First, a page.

God’s Omniscience & Foreknowledge

Below is an unedited comment that was posted in another thread by an anonymous writer. I moved it here because it is such a good post (& topic) that it deserved its own space.

She or he asked some very good questions about the Western church’s traditional teaching on God’s omniscience. I ask readers to hear what this person is saying and feel the real tension between the biblical concept of legitimate free-will and the idea that there is only one possible future, from which there is (allegedly) no deviation. The anonymous author of this post has a great point, and we would do well to consider its implications. It is my hope that this post will lend itself to healthy (and helpful) dialogue on the subject. Read on! This post is so relevant that I also posted it on my other, more user-friendly blog: God's Omniscience & Foreknowledge

-C. Lambeth

“There are many arguments I struggle to comprehend, particularly with a God who knows everything. This is known as omniscience. If God knows everything then He knows the answer to all of our questions and the choices we make. In this respect, we are living a senseless life simply because everything is predetermined. From my understanding, God does not want obedient robots to worship and love him. In reality, we are preprogrammed. From God’s perspective, He has all the necessary knowledge of who we are. God knows exactly what we will think and do. His creation is the universal map. Do we have the freedom to choose?

If God is omniscience we may conclude the following: 1) Everything is predetermined, 2) There is no purpose attached to our life; perhaps we are here for God’s entertainment, 3) God allows us to make choices, regardless of Him knowing the outcome(s) 4) God is not testing us because He already knows the outcome. 5) There is no judgment at the end of life; why judge someone if you already know the outcome. The outcome of any judgment is for our understanding and purpose only.

Hopefully, my analogy will not lead anyone to assume we should act without thought or moral code. What I meant by “senseless life” is that there is no relevance in life from a God that knows everything (past, present, and future). I question what relevance are we to God if he knows everything? Perhaps, we only have relevance to each other.

Note: I really want to stress the point about so called “tests” from God. The only reason to test something is to understand or acknowledge an UNKNOWN outcome. Simply put, there are no tests for God; If we are being tested then from what perspective or purpose?”



  1. Anonymous,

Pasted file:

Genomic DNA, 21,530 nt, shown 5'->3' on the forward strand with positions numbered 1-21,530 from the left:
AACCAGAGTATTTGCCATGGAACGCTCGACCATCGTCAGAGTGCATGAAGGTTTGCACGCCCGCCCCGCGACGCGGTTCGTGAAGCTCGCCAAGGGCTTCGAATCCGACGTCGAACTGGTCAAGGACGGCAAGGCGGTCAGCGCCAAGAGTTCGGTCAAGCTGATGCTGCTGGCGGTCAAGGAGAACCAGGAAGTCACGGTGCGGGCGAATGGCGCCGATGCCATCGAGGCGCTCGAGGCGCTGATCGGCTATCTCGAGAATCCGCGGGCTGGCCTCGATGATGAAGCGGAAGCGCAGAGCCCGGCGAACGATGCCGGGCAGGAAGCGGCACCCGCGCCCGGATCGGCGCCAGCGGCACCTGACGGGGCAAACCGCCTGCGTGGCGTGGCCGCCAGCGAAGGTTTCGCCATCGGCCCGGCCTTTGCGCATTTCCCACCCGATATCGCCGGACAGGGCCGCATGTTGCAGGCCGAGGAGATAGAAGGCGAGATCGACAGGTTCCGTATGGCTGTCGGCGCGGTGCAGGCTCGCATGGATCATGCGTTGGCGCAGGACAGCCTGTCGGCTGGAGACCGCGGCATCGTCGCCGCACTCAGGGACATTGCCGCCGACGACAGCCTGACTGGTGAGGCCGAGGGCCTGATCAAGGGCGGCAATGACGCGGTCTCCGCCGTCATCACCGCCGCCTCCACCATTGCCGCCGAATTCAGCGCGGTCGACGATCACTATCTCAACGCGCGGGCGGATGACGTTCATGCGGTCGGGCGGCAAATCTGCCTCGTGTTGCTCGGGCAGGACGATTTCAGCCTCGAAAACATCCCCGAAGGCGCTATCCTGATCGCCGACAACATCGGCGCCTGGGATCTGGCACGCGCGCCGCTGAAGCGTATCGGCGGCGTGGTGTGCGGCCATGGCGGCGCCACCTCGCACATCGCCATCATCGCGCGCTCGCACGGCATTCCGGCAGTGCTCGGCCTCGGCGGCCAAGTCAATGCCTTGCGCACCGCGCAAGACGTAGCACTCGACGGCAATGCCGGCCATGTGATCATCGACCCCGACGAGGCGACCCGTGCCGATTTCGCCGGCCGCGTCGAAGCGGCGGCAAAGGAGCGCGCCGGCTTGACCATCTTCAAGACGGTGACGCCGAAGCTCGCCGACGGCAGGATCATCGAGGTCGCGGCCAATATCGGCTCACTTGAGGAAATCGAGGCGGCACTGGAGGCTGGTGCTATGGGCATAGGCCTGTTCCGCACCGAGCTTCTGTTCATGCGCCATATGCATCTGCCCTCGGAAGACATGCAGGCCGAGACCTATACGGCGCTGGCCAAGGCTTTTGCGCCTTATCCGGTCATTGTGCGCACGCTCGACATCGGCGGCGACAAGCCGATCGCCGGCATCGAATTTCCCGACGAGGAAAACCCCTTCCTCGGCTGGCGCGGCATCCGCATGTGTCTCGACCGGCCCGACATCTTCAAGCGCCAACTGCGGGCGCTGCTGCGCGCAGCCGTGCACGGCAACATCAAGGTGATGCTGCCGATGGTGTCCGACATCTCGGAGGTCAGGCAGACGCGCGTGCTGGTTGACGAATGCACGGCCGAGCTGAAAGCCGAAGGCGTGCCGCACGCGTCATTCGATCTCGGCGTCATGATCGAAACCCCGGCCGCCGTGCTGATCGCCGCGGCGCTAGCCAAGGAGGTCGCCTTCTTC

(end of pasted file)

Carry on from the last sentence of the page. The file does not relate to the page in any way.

I cannot tell you how deeply I appreciate your honest questions. These are extremely valid, and I am thankful for the opportunity to discuss the issue(s) with you.

    First of all, I think it is important for me to say that I agree with your understanding and the tension created by the traditional concept of omniscience. IF there is only one possible future (allowing for no deviation from that course), and God knows it all (“the beginning from the end”), it would seem that everything is indeed predetermined. And IF history is “predetermined” then we would also certainly seem to be pre-programmed like robots, and our idle notion of “free-will” is merely an illusion. Some Christians express this theme all the time, even if unwittingly, when they glibly offer that “God is in control” in the aftermath of some disaster or difficulty. It seems that this conclusion is unavoidable given the premise that there is only one future (or past or present).

    But there are two things to consider: 1) Knowing how events will unfold is not the same thing as programming those events in the first place, and 2) The popular Western concept of God’s omniscience is not the only one afoot.

    Regarding the first point, omniscience and causality are not the same. Consider our decision to watch a movie. After we have seen the film in its entirety, we know exactly how the plot unfolds as well as the respective characters’ lines and actions. We know how the conflicts and related issues have been resolved (or not resolved) etc., but this knowledge does not make us responsible for that plot, dialogue or action in any sense of the word. We “know”, but we did not “cause”.

    I think this is a helpful analogy, but of course it is not complete, for even a movie has a writer or writers, a director, a producer, acting coaches etc. If we conceive of God as the writer, then the movie analogy merely reinforces the traditional Western notion of God’s omniscience. However, I would like to suggest that we conceive of God as one writer in the narrative of the screenplay of our lives, but not the only one. I believe he shares this responsibility with the actors themselves (us). In that sense, the “script” is shaped by God and by us, as well as other forces like the natural/ physical world and forces of good and evil. All of these things and of the sentient characters’ free-wills get thrown into the mix so that the stories we weave together are not at the beck and call or “direction” of any single entity, be it God, humanity or any other force. We are the partial co-authors of our lives.

    But to clarify, I suggest that it is only through God’s permissiveness that he allows other actors and forces to have a hand in the production, even when it goes FUBAR. In that sense, God IS in “control” of the big picture, but he is not a micro-manager whereby he “causes” everything to happen. God has no rival. Satan is not the opposite of God, but he (Satan) is a particularly strong and evil actor who also has free-will. Ultimately, he will be written out of the story, but for now he has been given the ability to meddle. We also have the ability to write some of our own lines and action.